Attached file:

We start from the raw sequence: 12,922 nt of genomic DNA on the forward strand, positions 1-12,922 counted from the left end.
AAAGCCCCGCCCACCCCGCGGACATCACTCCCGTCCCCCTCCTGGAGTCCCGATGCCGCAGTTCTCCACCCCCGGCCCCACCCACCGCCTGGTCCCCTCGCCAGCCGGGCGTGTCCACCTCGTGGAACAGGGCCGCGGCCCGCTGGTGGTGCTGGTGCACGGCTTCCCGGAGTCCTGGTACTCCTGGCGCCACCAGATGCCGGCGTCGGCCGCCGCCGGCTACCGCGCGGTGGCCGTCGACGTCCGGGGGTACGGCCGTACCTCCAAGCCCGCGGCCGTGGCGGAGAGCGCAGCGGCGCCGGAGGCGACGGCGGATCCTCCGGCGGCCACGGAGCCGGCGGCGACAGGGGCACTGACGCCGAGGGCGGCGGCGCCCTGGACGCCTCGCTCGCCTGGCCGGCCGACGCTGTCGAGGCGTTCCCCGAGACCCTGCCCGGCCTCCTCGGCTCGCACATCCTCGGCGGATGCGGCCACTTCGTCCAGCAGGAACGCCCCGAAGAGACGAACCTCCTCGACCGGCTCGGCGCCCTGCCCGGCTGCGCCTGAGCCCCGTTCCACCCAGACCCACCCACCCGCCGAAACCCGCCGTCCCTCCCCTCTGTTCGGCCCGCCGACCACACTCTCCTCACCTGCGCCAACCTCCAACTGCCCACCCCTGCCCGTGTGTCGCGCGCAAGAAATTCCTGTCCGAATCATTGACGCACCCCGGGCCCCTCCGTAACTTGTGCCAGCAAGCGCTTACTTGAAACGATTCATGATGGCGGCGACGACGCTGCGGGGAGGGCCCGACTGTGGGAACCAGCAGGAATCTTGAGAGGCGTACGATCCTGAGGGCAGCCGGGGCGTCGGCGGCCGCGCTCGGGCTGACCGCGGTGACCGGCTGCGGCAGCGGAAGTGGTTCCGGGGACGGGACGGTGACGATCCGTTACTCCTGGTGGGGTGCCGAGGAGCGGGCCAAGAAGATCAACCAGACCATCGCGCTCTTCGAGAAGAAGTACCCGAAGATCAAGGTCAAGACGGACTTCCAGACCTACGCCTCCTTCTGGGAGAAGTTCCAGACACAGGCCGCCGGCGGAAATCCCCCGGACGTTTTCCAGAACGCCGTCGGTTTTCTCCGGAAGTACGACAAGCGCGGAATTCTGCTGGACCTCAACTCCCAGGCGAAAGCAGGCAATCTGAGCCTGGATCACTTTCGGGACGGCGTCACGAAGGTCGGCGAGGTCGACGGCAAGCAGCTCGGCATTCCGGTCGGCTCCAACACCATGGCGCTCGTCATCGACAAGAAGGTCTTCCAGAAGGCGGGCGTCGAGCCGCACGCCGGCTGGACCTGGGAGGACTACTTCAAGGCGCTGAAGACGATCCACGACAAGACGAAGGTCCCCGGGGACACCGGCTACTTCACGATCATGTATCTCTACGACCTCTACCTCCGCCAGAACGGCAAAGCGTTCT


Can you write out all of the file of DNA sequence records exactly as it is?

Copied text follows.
We start from the raw sequence: 12,922 nt of genomic DNA on the forward strand, positions 1-12,922 counted from the left end.
AAAGCCCCGCCCACCCCGCGGACATCACTCCCGTCCCCCTCCTGGAGTCCCGATGCCGCAGTTCTCCACCCCCGGCCCCACCCACCGCCTGGTCCCCTCGCCAGCCGGGCGTGTCCACCTCGTGGAACAGGGCCGCGGCCCGCTGGTGGTGCTGGTGCACGGCTTCCCGGAGTCCTGGTACTCCTGGCGCCACCAGATGCCGGCGTCGGCCGCCGCCGGCTACCGCGCGGTGGCCGTCGACGTCCGGGGGTACGGCCGTACCTCCAAGCCCGCGGCCGTGGCGGAGAGCGCAGCGGCGCCGGAGGCGACGGCGGATCCTCCGGCGGCCACGGAGCCGGCGGCGACAGGGGCACTGACGCCGAGGGCGGCGGCGCCCTGGACGCCTCGCTCGCCTGGCCGGCCGACGCTGTCGAGGCGTTCCCCGAGACCCTGCCCGGCCTCCTCGGCTCGCACATCCTCGGCGGATGCGGCCACTTCGTCCAGCAGGAACGCCCCGAAGAGACGAACCTCCTCGACCGGCTCGGCGCCCTGCCCGGCTGCGCCTGAGCCCCGTTCCACCCAGACCCACCCACCCGCCGAAACCCGCCGTCCCTCCCCTCTGTTCGGCCCGCCGACCACACTCTCCTCACCTGCGCCAACCTCCAACTGCCCACCCCTGCCCGTGTGTCGCGCGCAAGAAATTCCTGTCCGAATCATTGACGCACCCCGGGCCCCTCCGTAACTTGTGCCAGCAAGCGCTTACTTGAAACGATTCATGATGGCGGCGACGACGCTGCGGGGAGGGCCCGACTGTGGGAACCAGCAGGAATCTTGAGAGGCGTACGATCCTGAGGGCAGCCGGGGCGTCGGCGGCCGCGCTCGGGCTGACCGCGGTGACCGGCTGCGGCAGCGGAAGTGGTTCCGGGGACGGGACGGTGACGATCCGTTACTCCTGGTGGGGTGCCGAGGAGCGGGCCAAGAAGATCAACCAGACCATCGCGCTCTTCGAGAAGAAGTACCCGAAGATCAAGGTCAAGACGGACTTCCAGACCTACGCCTCCTTCTGGGAGAAGTTCCAGACACAGGCCGCCGGCGGAAATCCCCCGGACGTTTTCCAGAACGCCGTCGGTTTTCTCCGGAAGTACGACAAGCGCGGAATTCTGCTGGACCTCAACTCCCAGGCGAAAGCAGGCAATCTGAGCCTGGATCACTTTCGGGACGGCGTCACGAAGGTCGGCGAGGTCGACGGCAAGCAGCTCGGCATTCCGGTCGGCTCCAACACCATGGCGCTCGTCATCGACAAGAAGGTCTTCCAGAAGGCGGGCGTCGAGCCGCACGCCGGCTGGACCTGGGAGGACTACTTCAAGGCGCTGAAGACGATCCACGACAAGACGAAGGTCCCCGGGGACACCGGCTACTTCACGATCATGTATCTCTACGACCTCTACCTCCGCCAGAACGGCAAAGCGTTCT